Project Runway Designer Joins Philly AIDS Walk

Living Positive by Design's Jack Mackenroth will attend Sunday's event

Courtesy of amfAR

He got a taste of fame on reality television. And now he wants to spread the message that people living with HIV can lead positive lives. Jack Mackenroth – an alum of the hit reality TV show Project Runway – will be at the AIDS Walk on Sunday (Oct. 16) to promote a new HIV education campaign Living Positive by Design.

It couldn’t come at a better time.

According to the Centers for Disease Control and Prevention, more than one million people are living with HIV in the U.S., and an estimated 56,300 Americans become infected each year. Philly has especially been hard hit by the disease.

Sponsored by Merck, the campaign not only encourages people to get tested, but it inspires HIV-positive people to maintain a positive outlook on life while working with doctors to manage their disease. The campaign is taking Mackenroth – who also regularly participates in these events with fellow Project Runway designer Mondo Guerra – all over the country.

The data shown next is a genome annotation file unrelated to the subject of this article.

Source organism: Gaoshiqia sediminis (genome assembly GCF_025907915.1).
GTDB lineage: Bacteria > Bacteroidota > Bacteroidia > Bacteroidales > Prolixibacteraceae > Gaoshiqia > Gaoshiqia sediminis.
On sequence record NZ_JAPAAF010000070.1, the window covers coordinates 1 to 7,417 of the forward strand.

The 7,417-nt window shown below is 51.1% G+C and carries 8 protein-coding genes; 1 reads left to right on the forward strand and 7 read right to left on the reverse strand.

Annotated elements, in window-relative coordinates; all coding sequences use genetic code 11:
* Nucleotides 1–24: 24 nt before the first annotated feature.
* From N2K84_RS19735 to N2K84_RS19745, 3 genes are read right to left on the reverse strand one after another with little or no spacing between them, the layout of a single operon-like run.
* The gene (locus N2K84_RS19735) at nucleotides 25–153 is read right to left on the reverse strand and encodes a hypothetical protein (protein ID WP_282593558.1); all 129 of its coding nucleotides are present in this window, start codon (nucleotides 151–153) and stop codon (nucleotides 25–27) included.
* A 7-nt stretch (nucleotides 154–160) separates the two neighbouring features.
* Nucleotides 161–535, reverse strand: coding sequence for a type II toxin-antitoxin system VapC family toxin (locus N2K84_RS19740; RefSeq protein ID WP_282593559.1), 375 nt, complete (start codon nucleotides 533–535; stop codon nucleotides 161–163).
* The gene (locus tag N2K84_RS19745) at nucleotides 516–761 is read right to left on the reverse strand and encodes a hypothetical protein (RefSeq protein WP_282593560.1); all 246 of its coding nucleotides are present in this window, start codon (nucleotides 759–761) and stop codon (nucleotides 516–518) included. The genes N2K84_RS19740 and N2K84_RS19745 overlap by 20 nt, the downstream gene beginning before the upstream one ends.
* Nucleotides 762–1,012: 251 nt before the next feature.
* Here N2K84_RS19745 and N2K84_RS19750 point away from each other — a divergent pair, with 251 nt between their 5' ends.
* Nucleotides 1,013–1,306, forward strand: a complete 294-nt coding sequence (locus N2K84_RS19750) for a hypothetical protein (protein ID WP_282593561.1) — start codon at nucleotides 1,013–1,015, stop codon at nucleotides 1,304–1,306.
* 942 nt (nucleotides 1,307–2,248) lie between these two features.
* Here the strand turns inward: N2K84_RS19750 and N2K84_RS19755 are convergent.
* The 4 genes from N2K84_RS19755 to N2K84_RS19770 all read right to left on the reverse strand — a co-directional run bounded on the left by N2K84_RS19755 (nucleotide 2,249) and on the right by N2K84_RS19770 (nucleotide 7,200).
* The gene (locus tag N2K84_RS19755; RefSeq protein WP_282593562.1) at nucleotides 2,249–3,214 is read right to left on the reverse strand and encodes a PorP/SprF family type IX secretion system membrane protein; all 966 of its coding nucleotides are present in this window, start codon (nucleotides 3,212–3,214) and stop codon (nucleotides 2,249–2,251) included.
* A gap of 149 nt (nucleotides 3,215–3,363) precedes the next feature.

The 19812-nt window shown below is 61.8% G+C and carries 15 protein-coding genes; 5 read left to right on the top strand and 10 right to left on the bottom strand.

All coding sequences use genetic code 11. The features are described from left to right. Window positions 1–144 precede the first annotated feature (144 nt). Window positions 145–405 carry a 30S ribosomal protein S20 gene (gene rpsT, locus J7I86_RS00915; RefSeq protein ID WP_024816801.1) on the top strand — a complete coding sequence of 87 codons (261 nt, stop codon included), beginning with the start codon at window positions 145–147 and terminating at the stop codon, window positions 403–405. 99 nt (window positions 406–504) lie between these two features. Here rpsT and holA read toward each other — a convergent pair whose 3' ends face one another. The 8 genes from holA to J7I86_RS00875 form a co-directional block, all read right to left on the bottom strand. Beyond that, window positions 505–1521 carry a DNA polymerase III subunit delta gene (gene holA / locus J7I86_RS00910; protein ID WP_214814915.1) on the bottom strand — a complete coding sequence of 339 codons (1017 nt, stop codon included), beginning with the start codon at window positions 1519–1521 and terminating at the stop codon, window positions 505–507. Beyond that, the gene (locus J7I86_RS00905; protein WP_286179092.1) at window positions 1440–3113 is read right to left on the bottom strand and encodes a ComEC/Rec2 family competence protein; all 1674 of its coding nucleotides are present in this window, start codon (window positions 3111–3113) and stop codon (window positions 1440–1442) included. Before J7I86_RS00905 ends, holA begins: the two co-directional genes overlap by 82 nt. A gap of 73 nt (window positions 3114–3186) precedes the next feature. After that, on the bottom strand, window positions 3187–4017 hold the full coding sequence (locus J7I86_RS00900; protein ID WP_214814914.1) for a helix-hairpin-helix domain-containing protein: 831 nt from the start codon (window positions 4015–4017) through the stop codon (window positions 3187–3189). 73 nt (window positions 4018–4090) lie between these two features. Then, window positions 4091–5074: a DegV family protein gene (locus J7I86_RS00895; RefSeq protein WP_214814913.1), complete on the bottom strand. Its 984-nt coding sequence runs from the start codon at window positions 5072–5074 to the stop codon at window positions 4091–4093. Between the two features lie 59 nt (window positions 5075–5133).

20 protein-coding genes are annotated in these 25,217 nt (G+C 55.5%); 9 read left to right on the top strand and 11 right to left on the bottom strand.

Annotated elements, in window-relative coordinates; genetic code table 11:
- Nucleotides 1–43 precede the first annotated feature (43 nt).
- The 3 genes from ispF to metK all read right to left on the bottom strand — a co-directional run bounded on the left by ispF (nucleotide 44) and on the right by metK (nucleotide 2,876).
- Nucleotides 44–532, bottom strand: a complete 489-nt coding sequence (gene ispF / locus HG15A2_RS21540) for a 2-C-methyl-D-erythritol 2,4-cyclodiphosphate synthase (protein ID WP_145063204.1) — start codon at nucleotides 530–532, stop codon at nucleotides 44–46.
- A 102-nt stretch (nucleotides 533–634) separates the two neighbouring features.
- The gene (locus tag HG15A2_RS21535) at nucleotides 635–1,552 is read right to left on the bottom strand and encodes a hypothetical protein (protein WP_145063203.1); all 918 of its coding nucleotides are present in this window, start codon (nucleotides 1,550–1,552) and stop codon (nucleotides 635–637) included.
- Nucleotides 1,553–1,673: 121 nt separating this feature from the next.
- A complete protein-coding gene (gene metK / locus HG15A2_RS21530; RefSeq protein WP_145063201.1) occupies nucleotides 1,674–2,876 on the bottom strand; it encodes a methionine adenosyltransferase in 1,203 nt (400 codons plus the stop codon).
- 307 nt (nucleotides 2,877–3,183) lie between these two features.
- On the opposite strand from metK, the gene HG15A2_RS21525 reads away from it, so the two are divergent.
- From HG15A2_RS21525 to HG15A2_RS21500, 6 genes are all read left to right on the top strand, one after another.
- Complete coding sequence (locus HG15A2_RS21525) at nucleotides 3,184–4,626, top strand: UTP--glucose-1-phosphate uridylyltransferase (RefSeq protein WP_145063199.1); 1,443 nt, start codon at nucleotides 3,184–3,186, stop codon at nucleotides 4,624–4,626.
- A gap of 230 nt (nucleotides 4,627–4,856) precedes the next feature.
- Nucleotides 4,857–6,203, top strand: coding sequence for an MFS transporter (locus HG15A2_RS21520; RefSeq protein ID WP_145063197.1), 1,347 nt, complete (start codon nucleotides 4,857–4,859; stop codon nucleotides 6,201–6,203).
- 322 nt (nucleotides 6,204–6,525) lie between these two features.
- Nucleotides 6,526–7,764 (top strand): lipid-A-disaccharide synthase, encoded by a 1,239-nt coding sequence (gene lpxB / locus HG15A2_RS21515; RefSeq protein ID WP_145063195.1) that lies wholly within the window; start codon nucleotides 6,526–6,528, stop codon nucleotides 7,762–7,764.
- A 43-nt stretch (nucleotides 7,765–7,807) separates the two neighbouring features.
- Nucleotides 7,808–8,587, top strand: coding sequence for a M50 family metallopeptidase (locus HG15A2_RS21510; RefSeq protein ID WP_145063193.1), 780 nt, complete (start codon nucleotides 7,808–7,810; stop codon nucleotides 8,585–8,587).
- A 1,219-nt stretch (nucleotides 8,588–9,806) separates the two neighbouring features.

“I was diagnosed with HIV more than 20 years ago, and my life is a testament to the fact that it is important for people living with HIV to discuss their overall health with their doctors, as many of us are dealing with a variety of concerns beyond HIV,” says Mackenroth. “It’s also important for people living with HIV today to work with their doctor to find a treatment regimen that works best for them.”

Mackenroth, who participated in a 2012 “Calendar for a Cure” fundraiser with amfAR, will be at Eakins Oval at the Philadelphia Art Museum starting at 8:30 a.m. when the AIDS Walk kicks off this weekend. He also recently took part in the AIDS Walk in New York City, one of the largest AIDS fundraising campaigns in the country. He’ll be joined by William R. Short, M.D., MPH, from Thomas Jefferson University who will discuss the current landscape of HIV and AIDS treatment and research.

“There are many different treatment options available today,” says Short. “People with HIV should work with their doctor to find a treatment regimen that is right for them. We hope to educate the people living with HIV in Philadelphia about the importance of disease management.”